Myanmar’s Push Toward Democracy: A Sisyphean Endeavor?


If I had to choose a single word to describe Yangon, Myanmar from an outsider’s perspective, it would be “incoherent.” No amount of photography could do the experience justice. When you are stuck in a five-way intersection with no traffic lights nor policemen to calm the frenzy, you can’t take a snapshot of the hordes of jaywalkers in traditional attire amidst the masses of recently imported cars—all trying to maneuver rush hour. Apparently, photography communicates the opposite of reality.

Oddly, I heard my photographs described as “glamorous.” Any person who has visited Yangon would know how inaccurate of a description that is. In Yangon, each visitor is an intrepid explorer. There is a high chance at any given time of either being hit by a zooming car while walking along the road, or stepping into a semi-hidden hole in the rare, broken sidewalk, which, of course, sits atop the sewage drains.

myanmar1Lane Feler / Morningside Muckraker

Yangon is not exactly glamorous. It is pretty gritty and grimy by Western standards, with sweltering heat, lackluster communication technology, and terrifyingly disintegrated buildings. Not to be totally blind or close-minded. Myanmar has its own real pockets of romance: imagine the sunset over the Shwedagon pagoda, accompanied by clouds of incense and hypnotizing chants as the light picks up the golden glints of the structure. Or, Inle Lake with a mist hanging over it, as men guide their boats in the traditional manner: with one leg wrapped around a paddle, hands occupied pulling in the catch. The ancient always carries some amount of mystique that tantalizes those of us raised in newer civilizations. It has the strange ability to make the grit bleed away for a moment, in this case carried away by the cross breeze.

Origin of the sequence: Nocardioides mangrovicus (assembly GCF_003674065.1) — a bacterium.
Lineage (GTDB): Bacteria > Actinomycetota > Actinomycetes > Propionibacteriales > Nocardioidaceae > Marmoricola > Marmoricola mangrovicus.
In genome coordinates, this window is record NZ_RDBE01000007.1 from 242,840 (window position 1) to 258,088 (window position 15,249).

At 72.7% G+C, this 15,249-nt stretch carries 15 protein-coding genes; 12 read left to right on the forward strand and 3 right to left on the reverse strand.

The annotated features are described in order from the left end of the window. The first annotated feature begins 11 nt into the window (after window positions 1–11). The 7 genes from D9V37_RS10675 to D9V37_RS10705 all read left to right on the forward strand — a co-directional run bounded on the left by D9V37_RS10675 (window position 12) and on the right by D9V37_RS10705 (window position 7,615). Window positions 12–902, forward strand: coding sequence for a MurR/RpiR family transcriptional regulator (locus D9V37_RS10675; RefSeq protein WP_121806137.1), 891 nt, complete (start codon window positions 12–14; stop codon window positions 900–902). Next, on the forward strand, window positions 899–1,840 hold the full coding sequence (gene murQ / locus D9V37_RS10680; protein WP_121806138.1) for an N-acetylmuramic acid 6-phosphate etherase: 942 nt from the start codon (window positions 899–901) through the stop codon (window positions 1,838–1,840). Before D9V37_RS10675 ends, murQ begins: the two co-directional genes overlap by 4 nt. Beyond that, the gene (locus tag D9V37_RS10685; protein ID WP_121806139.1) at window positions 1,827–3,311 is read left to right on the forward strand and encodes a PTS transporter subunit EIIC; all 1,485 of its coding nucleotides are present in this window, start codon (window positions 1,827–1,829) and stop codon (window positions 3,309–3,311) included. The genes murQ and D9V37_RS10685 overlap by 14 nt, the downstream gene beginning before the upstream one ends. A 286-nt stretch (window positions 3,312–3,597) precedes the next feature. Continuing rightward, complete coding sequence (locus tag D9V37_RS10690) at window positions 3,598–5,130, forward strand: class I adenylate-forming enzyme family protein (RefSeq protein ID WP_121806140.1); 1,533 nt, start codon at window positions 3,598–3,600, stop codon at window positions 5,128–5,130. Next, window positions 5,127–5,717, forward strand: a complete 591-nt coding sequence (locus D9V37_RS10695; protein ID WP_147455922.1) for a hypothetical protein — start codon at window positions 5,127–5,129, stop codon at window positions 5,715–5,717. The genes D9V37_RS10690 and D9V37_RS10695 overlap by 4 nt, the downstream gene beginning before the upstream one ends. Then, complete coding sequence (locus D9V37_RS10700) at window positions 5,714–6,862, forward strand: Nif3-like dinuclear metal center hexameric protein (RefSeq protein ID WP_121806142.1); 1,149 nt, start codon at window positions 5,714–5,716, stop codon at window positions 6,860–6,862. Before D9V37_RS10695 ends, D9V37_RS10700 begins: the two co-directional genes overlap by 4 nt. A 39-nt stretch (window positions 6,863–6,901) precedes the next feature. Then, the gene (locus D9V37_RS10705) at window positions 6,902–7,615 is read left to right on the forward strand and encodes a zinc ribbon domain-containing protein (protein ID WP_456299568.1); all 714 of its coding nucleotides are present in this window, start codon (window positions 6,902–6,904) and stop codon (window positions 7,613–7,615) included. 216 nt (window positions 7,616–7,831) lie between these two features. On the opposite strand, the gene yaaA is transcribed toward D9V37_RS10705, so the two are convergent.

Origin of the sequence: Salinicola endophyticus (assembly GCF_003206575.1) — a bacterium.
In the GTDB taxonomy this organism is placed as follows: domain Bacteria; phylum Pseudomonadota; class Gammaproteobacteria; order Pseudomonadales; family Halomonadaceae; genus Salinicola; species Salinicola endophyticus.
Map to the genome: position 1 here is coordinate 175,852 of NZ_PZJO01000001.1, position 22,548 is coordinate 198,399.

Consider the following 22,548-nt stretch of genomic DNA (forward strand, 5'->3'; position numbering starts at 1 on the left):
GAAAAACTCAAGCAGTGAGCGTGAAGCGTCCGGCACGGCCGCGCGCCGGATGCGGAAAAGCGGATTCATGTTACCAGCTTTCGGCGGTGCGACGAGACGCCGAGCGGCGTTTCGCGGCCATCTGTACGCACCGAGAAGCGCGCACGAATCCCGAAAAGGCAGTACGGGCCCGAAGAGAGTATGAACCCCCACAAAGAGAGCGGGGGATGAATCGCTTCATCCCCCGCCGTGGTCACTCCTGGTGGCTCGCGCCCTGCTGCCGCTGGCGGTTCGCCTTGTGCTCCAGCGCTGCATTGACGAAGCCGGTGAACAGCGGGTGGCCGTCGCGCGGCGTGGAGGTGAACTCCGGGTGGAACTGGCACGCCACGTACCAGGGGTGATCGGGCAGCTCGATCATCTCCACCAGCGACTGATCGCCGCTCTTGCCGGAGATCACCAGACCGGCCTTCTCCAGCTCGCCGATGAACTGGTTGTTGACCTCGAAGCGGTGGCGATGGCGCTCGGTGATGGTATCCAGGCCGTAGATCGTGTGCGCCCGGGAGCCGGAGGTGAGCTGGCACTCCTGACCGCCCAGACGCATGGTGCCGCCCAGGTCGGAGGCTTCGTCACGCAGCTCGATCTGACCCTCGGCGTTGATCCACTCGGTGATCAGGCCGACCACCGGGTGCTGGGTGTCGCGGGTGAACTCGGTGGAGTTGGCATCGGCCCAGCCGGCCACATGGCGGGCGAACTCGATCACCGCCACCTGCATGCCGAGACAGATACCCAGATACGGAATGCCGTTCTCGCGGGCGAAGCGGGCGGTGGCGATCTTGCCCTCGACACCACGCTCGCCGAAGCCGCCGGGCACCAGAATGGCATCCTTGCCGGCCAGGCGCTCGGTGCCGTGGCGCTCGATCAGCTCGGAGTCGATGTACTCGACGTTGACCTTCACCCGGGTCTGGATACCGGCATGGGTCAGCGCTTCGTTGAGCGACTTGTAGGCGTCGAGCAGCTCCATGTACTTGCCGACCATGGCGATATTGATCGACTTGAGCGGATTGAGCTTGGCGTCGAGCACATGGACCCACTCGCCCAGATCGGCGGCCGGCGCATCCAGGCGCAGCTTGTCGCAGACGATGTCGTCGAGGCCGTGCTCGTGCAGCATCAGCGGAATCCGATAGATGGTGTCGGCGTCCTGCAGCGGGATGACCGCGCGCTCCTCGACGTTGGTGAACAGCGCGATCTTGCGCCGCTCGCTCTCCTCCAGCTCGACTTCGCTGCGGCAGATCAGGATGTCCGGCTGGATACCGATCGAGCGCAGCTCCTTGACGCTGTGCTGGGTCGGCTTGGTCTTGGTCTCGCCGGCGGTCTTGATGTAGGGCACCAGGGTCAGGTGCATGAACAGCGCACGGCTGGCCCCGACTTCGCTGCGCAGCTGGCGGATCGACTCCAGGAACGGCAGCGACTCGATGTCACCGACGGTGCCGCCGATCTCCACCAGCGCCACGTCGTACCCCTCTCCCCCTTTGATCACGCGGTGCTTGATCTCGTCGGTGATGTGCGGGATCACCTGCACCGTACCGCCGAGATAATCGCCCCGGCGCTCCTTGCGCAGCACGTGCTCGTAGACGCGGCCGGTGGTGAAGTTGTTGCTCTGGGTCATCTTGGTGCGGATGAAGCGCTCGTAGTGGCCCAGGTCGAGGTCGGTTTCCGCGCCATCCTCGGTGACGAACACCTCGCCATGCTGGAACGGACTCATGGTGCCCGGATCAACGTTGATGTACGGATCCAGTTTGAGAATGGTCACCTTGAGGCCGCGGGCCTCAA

myanmar2Lane Feler / Morningside Muckraker

The incoherence I sensed manifests in many ways, such as the odd mix of old and new meeting in one unholy mess. But to choose the word incoherent, suggesting disarray and disorder, seems strange against the political and historical background – still today, the word “order” is essential when one considers Myanmar’s politics and governance. Even so, Myanmar’s politics is what has ultimately given life to that present incongruity.


In 2011, Myanmar (formerly Burma) shifted from nearly 50 years of military rule to a partly civilian government. In 1962, Myanmar’s former British colonial status had yielded to a regime with a less-than-stellar human rights record: couple stringent social and political constraints and rule by law with internationally imposed sanctions, and you get a visual similar to, if not worse than, that of Cuba. There is no generally accepted explanation as to why the government suddenly shifted course in 2011 and set upon achieving a “democratic” state. But before then, the state was a cesspit of human rights violations, as the military junta “committed human rights abuses with impunity.”[1]

myanmar3Lane Feler / Morningside Muckraker

The extent of reform is questionable to this day.[2] I was stunned by the still open-faced acknowledgment and acceptance of intimidation and violence in the normal course of things—not just bribery. For one, we think of legal recourse here in the United States as at least a tenable guarantee. In Myanmar, lawyers have their licenses revoked if they agitate; expert witnesses receive employment reassignments to distant regions so they will not testify; litigants are threatened in turn with litigation by the government—and jailed. These concerning realities say nothing of the overwhelming poverty and suffering encountered with every turn on those chaotic Burmese roads.